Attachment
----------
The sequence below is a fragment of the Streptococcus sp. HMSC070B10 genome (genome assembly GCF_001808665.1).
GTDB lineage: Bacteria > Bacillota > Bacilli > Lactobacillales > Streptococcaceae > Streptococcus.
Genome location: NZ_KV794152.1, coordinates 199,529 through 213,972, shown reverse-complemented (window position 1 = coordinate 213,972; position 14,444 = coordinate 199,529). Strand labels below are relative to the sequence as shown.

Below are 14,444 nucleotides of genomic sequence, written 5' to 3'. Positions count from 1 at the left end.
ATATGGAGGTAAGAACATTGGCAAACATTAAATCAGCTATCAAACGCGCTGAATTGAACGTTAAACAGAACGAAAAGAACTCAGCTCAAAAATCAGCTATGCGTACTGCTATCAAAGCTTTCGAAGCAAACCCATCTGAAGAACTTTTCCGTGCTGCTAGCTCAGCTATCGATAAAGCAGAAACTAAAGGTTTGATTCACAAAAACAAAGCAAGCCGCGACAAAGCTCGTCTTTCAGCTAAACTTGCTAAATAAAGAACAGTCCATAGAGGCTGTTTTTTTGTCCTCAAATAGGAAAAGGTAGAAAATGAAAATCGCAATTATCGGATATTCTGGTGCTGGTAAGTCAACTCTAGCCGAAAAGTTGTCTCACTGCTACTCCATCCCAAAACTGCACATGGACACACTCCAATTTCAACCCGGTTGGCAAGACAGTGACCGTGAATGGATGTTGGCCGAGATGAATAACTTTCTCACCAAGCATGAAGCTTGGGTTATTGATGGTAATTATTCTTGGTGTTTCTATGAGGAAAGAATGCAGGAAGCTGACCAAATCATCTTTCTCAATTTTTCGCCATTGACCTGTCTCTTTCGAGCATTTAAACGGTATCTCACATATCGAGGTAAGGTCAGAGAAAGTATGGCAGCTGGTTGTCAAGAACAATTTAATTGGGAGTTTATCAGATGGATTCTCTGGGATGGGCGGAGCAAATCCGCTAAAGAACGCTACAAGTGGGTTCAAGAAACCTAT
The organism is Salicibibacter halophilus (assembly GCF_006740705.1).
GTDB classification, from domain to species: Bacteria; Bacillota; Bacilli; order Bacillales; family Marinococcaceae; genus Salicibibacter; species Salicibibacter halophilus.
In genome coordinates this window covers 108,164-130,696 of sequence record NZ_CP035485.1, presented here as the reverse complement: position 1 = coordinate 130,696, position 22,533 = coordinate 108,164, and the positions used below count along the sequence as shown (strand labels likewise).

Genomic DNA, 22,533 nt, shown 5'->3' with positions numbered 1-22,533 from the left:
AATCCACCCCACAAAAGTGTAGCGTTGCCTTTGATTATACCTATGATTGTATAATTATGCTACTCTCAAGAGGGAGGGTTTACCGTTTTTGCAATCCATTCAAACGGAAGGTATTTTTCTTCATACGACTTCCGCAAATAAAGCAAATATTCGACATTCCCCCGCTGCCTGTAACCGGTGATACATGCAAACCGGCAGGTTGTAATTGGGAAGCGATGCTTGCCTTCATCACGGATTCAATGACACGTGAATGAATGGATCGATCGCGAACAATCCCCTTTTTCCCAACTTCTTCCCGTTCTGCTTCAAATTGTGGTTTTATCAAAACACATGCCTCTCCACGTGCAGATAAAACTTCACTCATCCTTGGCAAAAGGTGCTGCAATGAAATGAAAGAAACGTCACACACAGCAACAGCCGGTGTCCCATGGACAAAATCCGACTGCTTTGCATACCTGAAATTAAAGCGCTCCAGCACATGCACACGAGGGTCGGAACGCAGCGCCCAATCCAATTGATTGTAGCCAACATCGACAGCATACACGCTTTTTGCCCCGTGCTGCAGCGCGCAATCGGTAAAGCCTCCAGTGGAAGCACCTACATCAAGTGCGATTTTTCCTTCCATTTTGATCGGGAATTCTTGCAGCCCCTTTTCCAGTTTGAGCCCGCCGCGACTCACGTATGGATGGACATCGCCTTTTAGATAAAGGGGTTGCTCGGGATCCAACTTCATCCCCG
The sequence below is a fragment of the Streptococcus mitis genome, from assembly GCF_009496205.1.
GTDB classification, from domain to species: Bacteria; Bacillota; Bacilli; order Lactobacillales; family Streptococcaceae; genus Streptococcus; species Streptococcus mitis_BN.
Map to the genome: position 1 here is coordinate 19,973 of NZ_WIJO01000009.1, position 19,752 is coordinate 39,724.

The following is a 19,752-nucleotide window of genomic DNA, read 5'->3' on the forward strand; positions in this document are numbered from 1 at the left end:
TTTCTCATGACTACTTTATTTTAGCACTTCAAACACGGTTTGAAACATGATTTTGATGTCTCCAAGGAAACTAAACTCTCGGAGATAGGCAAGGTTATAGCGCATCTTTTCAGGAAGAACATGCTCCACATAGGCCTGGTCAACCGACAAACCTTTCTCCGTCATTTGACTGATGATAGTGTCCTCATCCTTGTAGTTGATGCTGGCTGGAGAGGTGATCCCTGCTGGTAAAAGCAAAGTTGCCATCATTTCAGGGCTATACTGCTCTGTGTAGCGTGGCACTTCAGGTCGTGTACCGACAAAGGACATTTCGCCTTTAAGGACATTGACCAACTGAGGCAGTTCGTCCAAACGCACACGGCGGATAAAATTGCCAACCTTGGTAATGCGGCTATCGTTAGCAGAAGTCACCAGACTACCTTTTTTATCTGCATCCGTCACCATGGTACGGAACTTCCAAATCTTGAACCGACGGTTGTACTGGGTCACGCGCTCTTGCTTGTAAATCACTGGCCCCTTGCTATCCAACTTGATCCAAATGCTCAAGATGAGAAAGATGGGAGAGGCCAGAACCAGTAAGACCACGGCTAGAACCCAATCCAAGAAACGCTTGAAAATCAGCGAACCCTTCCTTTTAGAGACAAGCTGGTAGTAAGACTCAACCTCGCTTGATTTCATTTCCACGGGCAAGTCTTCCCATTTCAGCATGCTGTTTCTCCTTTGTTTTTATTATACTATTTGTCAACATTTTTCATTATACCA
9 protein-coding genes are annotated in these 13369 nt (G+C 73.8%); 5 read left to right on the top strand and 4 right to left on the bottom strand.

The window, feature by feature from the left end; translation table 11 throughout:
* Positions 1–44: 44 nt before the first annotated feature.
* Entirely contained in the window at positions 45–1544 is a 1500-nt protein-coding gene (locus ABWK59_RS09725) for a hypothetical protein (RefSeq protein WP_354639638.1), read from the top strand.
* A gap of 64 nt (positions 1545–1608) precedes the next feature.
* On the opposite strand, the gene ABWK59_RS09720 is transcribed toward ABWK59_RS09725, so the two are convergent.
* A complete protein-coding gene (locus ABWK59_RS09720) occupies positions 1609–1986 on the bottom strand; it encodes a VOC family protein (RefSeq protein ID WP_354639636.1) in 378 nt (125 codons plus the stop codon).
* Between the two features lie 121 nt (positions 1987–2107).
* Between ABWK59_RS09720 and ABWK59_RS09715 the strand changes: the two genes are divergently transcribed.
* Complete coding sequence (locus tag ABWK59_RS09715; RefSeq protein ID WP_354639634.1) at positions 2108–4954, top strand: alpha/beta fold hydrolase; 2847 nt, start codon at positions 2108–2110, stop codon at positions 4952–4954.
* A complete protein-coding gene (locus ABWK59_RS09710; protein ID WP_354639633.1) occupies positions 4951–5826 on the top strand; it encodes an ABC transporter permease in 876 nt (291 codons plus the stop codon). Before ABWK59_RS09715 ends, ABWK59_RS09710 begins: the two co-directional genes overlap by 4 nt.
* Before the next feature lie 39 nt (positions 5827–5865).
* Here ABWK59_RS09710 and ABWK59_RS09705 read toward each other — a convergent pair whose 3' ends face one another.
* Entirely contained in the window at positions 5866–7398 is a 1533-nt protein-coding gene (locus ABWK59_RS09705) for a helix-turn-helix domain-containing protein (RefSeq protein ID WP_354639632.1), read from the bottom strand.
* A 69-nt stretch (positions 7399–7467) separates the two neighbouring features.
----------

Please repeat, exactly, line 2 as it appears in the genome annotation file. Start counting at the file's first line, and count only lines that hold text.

GTDB lineage: Bacteria > Bacillota > Bacilli > Lactobacillales > Streptococcaceae > Streptococcus.